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Subject: Re: [Boost-users] exception: use of error_info can mask real exceptions
From: Andrew Venikov (andrew.venikov_at_[hidden])
Date: 2009-05-25 03:12:16

Andrew Venikov wrote:

> Unfortunately, it seems that using '<<' syntax it will be impossible to
> catch exceptions. I hate macros as much as the next guy, but it looks
> like this sort of problem is solvable only using macros.

Well, when I said that in my previous post, I spoke too soon.
It looks like there actually may be a way. At least for the simple
cases. The problem currently is that error_info constructor
expects an already constructed object of value_type. The construction
of value_type happens outside of error_info's constructor, so we
can't catch it.
But if we generate error_info in such a way that we would mimic all
value_type's constructors, e.g. generate error_info constructors with
value_type's signatures, then we could do value_type construction
right in error_info constructor body, thus having an ability to catch
all exceptions. If exception happens, then we would make the current
error_info essentially a dud. If not, then we could swap out the local
object with a value_type member of error_info.

To generate these constructors we would use SFINAE with a dummy
construction of value_type using error_info's argument types.

Like this:

template <class Tag, typename value_type>
class error_info
     value_type v_;

     //Constructor with one argument
     template <typename T>
     error_info(T in,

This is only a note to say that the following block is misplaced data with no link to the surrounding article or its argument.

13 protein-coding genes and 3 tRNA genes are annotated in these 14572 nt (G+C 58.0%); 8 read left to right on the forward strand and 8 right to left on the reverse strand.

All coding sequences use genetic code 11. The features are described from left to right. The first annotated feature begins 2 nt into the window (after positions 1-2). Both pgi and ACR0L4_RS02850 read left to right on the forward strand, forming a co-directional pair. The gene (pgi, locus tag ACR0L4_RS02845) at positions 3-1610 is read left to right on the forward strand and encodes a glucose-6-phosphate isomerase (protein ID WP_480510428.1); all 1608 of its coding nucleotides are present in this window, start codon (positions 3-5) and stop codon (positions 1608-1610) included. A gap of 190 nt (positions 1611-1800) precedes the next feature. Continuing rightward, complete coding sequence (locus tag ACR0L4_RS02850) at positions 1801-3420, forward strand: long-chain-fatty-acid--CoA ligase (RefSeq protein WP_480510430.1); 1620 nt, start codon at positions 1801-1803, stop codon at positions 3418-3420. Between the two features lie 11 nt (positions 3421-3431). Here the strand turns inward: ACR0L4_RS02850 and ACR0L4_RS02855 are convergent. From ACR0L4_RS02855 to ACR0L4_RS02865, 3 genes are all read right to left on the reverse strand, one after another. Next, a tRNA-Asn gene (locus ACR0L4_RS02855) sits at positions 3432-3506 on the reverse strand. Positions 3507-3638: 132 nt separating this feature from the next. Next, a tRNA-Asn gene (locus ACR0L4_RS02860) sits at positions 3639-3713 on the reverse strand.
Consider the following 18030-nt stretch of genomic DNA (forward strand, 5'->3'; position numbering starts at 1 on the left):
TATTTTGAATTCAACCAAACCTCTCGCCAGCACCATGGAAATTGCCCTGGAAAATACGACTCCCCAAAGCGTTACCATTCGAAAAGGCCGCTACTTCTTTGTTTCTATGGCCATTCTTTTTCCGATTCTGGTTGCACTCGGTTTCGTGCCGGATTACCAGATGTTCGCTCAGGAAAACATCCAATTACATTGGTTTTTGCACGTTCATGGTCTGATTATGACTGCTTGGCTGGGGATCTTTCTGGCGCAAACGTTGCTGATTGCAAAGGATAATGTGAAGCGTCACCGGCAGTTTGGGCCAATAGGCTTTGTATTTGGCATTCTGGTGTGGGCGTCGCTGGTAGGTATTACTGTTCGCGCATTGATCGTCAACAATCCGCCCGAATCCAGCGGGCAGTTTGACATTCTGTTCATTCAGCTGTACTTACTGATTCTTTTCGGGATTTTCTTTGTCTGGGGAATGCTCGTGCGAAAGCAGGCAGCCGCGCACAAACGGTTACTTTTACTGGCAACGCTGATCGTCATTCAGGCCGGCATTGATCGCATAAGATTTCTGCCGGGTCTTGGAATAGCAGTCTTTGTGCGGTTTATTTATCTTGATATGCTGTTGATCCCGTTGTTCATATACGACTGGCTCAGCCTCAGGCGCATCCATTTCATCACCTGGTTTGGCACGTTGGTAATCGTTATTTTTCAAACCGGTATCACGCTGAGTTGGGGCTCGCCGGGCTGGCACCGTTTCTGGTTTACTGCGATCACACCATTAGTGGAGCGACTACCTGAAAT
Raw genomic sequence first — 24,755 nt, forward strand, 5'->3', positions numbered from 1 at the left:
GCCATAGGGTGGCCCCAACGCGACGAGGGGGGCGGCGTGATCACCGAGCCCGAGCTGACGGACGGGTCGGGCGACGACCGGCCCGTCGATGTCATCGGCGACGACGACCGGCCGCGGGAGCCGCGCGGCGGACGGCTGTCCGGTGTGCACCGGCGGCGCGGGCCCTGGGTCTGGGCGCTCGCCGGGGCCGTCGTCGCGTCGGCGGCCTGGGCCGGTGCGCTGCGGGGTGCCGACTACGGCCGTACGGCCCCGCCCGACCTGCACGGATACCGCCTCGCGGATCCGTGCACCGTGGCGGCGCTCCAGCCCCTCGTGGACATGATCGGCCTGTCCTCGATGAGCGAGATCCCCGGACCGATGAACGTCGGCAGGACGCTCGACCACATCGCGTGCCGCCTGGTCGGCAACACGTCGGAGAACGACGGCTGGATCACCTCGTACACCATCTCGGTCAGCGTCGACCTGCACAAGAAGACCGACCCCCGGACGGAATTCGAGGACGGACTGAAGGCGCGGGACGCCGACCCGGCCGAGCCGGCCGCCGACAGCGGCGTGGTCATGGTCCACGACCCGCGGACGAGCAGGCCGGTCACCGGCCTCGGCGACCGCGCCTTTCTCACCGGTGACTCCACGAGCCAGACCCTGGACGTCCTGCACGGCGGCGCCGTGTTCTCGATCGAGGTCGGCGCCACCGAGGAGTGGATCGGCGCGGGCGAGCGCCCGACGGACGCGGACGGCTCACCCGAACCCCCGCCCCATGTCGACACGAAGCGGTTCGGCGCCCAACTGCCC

int2type<sizeof(new value_type(T()))> * dummy =0)
         value_type temp(in);
          //Mark this object as a "dud"

     //Constructor with two arguments
     template <typename T1, typename T2>
     error_info(T1 in1, T2 in2,
        int2type<sizeof(new value_type(T1(), T2()))> * dummy =0)
         value_type temp(in1, in2);
          //Mark this object as a "dud"

     //And so forth

error_info<struct a_tag, std::string> ErrorDescriptor;
throw AnError() << ErrorDescriptor("abcd"); //Will guarantee
                    //that even if string() throws an exception,
                    //AnError() is propagated.

The above code assumes that value_type has a swap member function. The
code can be changed to use boost::move (or new std::move), but I'm not
yet terribly familiar with those, that's why I didn't use them. I was
just trying to show the concept. All we need to know is that value_type
is movable.

Of course, this will not help us if error_info() is initialized with
initializers that in turn may throw exception (like calling a function).
But I expect those cases to be rare. And in any case, that's in user's
control. But at least we've eliminated a problem that was out of user's


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